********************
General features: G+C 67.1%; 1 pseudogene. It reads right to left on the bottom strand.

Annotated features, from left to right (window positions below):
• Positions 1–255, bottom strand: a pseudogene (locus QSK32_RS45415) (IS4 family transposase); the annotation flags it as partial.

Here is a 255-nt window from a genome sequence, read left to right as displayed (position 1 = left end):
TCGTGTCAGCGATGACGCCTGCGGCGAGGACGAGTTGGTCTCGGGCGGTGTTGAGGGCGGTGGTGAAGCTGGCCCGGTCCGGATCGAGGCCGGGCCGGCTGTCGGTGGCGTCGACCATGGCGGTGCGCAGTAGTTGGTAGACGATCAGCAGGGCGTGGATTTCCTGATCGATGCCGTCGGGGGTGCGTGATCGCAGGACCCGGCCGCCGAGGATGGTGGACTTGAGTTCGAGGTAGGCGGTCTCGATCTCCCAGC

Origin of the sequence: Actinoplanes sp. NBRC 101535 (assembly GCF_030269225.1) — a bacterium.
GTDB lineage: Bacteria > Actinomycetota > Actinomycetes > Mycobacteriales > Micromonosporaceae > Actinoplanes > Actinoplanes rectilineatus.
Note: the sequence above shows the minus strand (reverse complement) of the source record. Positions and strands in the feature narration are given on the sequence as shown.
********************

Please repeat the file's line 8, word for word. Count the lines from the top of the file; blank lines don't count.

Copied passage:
Note: the sequence above shows the minus strand (reverse complement) of the source record. Positions and strands in the feature narration are given on the sequence as shown.